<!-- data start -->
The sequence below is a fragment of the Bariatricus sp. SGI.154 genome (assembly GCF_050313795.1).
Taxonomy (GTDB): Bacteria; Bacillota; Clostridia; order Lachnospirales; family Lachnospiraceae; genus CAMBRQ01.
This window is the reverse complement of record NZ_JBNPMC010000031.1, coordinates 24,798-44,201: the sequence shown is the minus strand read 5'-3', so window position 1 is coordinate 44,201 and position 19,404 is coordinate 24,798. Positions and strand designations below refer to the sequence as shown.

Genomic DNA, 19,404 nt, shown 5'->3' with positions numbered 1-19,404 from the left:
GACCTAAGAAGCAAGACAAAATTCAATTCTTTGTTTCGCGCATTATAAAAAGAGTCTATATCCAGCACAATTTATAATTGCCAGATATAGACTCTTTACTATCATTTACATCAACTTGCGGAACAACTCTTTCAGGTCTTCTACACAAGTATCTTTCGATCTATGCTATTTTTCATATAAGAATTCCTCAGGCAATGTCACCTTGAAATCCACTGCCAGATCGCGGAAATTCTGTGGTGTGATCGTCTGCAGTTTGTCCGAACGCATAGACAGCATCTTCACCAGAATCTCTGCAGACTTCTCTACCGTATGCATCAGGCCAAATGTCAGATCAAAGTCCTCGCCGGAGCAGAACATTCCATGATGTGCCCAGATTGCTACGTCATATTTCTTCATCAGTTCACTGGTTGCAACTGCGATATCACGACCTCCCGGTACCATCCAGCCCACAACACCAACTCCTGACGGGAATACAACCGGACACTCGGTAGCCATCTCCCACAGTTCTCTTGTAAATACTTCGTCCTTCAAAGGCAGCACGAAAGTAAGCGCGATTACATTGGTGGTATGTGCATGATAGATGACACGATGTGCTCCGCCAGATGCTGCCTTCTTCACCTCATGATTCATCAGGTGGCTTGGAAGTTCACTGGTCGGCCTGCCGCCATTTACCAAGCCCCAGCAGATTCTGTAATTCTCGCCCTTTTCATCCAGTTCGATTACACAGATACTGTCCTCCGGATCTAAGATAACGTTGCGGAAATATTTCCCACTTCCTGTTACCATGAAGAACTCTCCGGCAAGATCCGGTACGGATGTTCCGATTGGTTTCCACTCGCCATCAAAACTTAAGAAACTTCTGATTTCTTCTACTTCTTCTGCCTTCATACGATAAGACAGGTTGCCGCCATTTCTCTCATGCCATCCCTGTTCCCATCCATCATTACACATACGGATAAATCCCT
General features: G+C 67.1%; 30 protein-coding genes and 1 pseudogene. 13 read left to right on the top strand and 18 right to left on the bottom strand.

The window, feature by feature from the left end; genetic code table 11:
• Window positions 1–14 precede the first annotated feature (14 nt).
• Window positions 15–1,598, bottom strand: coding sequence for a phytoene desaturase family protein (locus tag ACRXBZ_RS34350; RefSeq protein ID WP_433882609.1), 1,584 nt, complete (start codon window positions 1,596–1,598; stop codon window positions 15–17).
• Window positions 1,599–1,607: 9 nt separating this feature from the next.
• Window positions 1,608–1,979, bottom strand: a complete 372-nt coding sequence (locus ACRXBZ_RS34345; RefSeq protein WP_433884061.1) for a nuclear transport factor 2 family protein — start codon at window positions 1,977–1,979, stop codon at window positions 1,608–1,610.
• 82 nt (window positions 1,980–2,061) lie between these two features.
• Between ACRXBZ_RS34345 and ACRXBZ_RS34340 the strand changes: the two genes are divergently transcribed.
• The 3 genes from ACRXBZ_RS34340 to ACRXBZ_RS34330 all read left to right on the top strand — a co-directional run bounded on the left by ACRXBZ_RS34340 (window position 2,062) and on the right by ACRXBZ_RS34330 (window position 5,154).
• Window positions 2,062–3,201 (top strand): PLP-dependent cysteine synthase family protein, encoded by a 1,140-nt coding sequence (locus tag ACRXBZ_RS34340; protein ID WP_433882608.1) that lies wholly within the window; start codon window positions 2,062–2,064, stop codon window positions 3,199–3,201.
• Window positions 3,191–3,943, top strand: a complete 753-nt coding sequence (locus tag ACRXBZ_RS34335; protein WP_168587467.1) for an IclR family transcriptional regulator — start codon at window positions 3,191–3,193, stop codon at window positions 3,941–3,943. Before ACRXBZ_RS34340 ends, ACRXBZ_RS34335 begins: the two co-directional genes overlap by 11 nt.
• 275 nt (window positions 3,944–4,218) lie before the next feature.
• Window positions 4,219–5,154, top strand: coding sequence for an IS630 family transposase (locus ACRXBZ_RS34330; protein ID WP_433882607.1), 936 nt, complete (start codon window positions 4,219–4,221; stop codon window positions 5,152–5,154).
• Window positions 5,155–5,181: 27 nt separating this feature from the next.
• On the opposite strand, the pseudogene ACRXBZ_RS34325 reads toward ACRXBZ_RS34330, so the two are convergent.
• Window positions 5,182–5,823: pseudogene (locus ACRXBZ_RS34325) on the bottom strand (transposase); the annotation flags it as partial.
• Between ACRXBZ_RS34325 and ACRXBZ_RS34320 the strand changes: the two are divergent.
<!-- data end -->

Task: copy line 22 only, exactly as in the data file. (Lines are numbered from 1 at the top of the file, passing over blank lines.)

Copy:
• Between ACRXBZ_RS34325 and ACRXBZ_RS34320 the strand changes: the two are divergent.